How School Nurses Can Help Turn the Tide On COVID-19

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School nurses have been working hard and overtime consistently to make COVID-19 testing and contact tracing a success in schools while state guidelines for reducing transmission in schools have loosened. School nurses are the primary site facilitators for COVID-19 testing including symptomatic, routine pooled testing and Test and Stay.

Specializes in School Nursing/Pediatrics. Has 30 years experience.

School Nurses In The Spotlight Of COVID-19

How School Nurses Can Help Turn the Tide On COVID-19

Where are We Now?

Here we are rounding the bend of October 2021.  About 20 months into a global pandemic, healthcare has been in a strange place.  While many in healthcare have worked tirelessly caring for COVID-19 patients, those with other health issues other than COVID have been put on the back burner.  Although some practices have been open to all or most patients for a while, there are still some areas where finding a physician who will see you in person has been a feat.  From my own personal experience, I have not been able to see my PCP for almost two years, as he is still concerned about the number of COVID-19 patients he has been treating and how many have died.  He has been seeing me remotely only.  When an issue arose last year with my blood pressure, which I had never had an issue with before, I was told to go to the Emergency Room at my local hospital.  I was much more concerned entering an ER full of sick people than I was seeing my primary care physician in his office fully masked, seeing the risk of getting infected much lower than sitting amongst a room full of sick people.  Needless to say after over two hours I called my PCP and asked him to “just call me in a prescription for something” because I could not handle another minute in this ER where no one was leaving, yet more people kept coming in.   That’s typical of course in any Emergency Room, but the idea of being less than six feet from sick people in an indoor space during a second wave of the pandemic, well, that was just unnerving, to say the least.  People have put off getting the medical attention that they really have needed in the past two years because of fear of contracting COVID-19.  It’s a tragedy that cancers have gone undetected, heart attacks and strokes ignored, and life-saving surgeries put on the back burner.  Preventative care has been just about thrown out the window.

School Children and COVID-19

I am a school nurse in the city of Boston.  When our students were able to return to school at least a few days a week in cohorts last year, some medical practices were still seeing pediatric patients only remotely, so a physical exam consisted of not much more than subjective data.  There were no vital signs performed and vaccines were given out at separate nurse visits only.  Many of these separate appointments were missed.  Some students were still not being seen at all.  Parents were afraid to bring their children anywhere, including to medical or dental appointments, even if they were available.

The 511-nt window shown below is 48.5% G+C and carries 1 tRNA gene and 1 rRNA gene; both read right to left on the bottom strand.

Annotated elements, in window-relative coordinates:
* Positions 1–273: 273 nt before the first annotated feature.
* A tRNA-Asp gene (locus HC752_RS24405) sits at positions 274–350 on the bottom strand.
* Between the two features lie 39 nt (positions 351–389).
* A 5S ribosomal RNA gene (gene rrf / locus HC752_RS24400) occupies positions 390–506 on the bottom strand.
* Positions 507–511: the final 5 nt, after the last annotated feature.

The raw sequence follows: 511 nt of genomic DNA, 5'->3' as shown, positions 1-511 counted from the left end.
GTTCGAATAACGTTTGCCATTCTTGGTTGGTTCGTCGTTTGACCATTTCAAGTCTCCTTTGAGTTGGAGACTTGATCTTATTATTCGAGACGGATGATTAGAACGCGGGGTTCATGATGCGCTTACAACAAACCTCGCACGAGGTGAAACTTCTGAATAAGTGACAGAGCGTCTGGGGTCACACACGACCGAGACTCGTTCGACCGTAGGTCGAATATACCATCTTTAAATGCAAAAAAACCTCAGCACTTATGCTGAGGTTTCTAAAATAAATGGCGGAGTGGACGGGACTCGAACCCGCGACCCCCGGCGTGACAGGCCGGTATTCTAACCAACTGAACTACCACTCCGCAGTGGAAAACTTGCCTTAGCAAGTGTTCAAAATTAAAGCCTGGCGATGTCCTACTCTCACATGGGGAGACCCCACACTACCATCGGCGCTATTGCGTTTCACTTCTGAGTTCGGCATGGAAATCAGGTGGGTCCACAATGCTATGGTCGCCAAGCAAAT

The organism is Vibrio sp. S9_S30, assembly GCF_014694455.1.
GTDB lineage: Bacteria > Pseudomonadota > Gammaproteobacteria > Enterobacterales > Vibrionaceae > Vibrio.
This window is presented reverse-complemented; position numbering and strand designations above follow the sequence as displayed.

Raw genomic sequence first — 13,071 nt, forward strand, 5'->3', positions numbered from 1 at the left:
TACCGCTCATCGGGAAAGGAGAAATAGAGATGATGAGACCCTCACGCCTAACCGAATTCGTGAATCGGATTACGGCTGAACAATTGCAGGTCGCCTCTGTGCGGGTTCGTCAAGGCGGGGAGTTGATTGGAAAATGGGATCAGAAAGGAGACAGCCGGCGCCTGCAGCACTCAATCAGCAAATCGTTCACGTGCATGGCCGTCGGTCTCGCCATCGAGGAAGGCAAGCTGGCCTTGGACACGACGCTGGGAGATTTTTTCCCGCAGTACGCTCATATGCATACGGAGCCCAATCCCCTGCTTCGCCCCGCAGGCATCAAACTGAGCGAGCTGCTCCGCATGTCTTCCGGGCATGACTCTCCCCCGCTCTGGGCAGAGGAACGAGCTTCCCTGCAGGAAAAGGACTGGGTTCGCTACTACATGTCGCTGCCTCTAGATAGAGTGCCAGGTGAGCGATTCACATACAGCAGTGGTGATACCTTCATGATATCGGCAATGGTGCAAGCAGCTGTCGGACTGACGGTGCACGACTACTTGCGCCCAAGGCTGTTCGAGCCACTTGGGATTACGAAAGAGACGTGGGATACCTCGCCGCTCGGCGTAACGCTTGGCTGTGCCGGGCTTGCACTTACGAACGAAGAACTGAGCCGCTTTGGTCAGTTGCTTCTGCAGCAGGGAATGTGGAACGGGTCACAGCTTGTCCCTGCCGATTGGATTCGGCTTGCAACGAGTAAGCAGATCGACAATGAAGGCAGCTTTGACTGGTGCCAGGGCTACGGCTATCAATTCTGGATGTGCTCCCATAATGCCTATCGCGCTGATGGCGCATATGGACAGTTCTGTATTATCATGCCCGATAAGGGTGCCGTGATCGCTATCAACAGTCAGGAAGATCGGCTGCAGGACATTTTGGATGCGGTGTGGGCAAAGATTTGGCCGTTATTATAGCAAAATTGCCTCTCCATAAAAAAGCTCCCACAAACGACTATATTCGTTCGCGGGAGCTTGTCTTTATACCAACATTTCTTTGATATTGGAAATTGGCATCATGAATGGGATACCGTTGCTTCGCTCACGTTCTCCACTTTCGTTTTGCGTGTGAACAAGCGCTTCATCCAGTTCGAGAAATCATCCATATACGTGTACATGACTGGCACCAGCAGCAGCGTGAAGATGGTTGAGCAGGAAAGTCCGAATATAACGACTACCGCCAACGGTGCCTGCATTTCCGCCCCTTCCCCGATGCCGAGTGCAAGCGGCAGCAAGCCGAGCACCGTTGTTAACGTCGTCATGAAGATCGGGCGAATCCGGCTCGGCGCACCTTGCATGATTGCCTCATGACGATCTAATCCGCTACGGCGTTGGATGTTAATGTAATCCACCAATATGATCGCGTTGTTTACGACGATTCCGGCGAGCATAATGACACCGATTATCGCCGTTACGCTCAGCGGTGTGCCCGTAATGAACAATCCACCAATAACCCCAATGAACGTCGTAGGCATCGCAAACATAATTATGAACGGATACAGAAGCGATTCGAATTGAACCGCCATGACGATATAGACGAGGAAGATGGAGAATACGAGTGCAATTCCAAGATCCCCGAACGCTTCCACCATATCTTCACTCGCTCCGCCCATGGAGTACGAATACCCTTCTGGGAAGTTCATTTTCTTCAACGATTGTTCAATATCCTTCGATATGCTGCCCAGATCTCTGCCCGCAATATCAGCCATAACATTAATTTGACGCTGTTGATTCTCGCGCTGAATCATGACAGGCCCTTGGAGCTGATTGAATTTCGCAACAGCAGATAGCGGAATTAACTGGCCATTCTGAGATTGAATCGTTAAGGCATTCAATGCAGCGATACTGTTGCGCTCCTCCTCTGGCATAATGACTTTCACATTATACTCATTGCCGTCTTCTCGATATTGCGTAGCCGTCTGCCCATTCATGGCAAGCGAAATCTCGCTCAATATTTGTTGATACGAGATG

So far this school year, most students have been in school full-time and mostly uninterrupted. When schools reopened, the Delta variant caused many worries about how it would play out with crowded classrooms and minimal social distancing.  According to the New York Times October 7, 2021, a majority of the nations’ 50 million public school students have been in classrooms full-time and mainly uninterrupted this fall whether students are masked or unmasked, teachers vaccinated or not.  Infection rates have actually declined 35 percent nationally through the month of September (NT Times, October 7, 2021).  Most students have resumed in-person physical exams and routine vaccine administration.  Many of our students 12 and over have received COVID-19 vaccines as well.

Mitigation Strategies

In Boston, Massachusetts schools, our mitigation protocols have included mask mandates for all staff and students, continued weekly pooled testing for all students whose parents have consented as well as “test and stay” for students who have been determined to be close contacts of a COVID-19 positive person. Test and stay consists of rapid antigen testing daily for one week at school for all students who are either part of a positive pool or who have been determined to have been in close contact with a positive person while in school.  This has omitted the need for entire classes to be quarantined and keeps kids in school and learning.   All staff working in the school must provide proof of vaccination for COVID-19 or proof of a negative PCR test weekly to stay at work or be placed on unpaid administrative leave. 

It is surprising to me how many staff working in schools are hesitant to vaccinate, even at the risk of losing their jobs or the need to go through the hassle of weekly testing and documentation of proof of negative COVID-19 status. Even more startling is the fact that staff are willing to risk their health and the health of others in a setting where social distancing is next to impossible. Schools are now at 100% enrollment with all restrictions lifted except masking.  Persistent online disinformation has been one of the biggest obstacles throughout the vaccine rollout including unproven claims of infertility, altering of one’s DNA, and microchips being added to the vaccine.  Some have religious beliefs and many just completely distrust the government or don’t believe in the science of vaccines. 

Let History Do the Talking

Edward Jenner began his successful use of cowpox material to create immunity to smallpox in 1796.  Louis Pasteur’s 1885 rabies vaccine was next to make an impact on human disease.  Antitoxins and vaccines against diptheria, tetanus, anthrax, cholera, plague, typhoid, tuberculosis and more were developed throughout the 1930s.  By the mid-twentieth century, methods for growing viruses in the laboratory led to rapid discoveries including the creation of polio vaccines.  This was followed by vaccine development for other common childhood diseases such as measles, mumps and rubella, which greatly reduced the burden of disease.